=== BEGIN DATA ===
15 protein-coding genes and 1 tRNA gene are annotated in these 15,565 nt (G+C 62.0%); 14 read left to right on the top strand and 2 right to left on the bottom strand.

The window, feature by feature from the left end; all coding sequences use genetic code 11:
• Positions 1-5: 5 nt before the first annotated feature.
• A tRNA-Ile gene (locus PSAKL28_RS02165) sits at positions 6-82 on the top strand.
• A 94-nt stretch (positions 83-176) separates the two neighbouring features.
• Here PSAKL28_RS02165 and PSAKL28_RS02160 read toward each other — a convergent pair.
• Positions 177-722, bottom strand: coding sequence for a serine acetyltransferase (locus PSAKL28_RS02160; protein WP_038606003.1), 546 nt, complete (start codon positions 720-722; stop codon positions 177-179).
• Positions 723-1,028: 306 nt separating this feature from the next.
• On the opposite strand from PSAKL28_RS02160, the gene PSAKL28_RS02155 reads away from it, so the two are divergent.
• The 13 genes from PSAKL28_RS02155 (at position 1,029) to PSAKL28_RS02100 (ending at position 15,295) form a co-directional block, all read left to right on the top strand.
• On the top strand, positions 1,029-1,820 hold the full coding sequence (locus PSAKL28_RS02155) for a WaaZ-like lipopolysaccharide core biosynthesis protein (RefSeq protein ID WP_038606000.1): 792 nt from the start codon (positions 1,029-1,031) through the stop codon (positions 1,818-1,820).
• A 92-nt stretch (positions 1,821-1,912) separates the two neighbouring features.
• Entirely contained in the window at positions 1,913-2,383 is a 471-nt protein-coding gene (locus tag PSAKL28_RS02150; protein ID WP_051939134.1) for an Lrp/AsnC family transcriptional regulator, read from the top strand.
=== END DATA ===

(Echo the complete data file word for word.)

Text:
15 protein-coding genes and 1 tRNA gene are annotated in these 15,565 nt (G+C 62.0%); 14 read left to right on the top strand and 2 right to left on the bottom strand.

The window, feature by feature from the left end; all coding sequences use genetic code 11:
• Positions 1-5: 5 nt before the first annotated feature.
• A tRNA-Ile gene (locus PSAKL28_RS02165) sits at positions 6-82 on the top strand.
• A 94-nt stretch (positions 83-176) separates the two neighbouring features.
• Here PSAKL28_RS02165 and PSAKL28_RS02160 read toward each other — a convergent pair.
• Positions 177-722, bottom strand: coding sequence for a serine acetyltransferase (locus PSAKL28_RS02160; protein WP_038606003.1), 546 nt, complete (start codon positions 720-722; stop codon positions 177-179).
• Positions 723-1,028: 306 nt separating this feature from the next.
• On the opposite strand from PSAKL28_RS02160, the gene PSAKL28_RS02155 reads away from it, so the two are divergent.
• The 13 genes from PSAKL28_RS02155 (at position 1,029) to PSAKL28_RS02100 (ending at position 15,295) form a co-directional block, all read left to right on the top strand.
• On the top strand, positions 1,029-1,820 hold the full coding sequence (locus PSAKL28_RS02155) for a WaaZ-like lipopolysaccharide core biosynthesis protein (RefSeq protein ID WP_038606000.1): 792 nt from the start codon (positions 1,029-1,031) through the stop codon (positions 1,818-1,820).
• A 92-nt stretch (positions 1,821-1,912) separates the two neighbouring features.
• Entirely contained in the window at positions 1,913-2,383 is a 471-nt protein-coding gene (locus tag PSAKL28_RS02150; protein ID WP_051939134.1) for an Lrp/AsnC family transcriptional regulator, read from the top strand.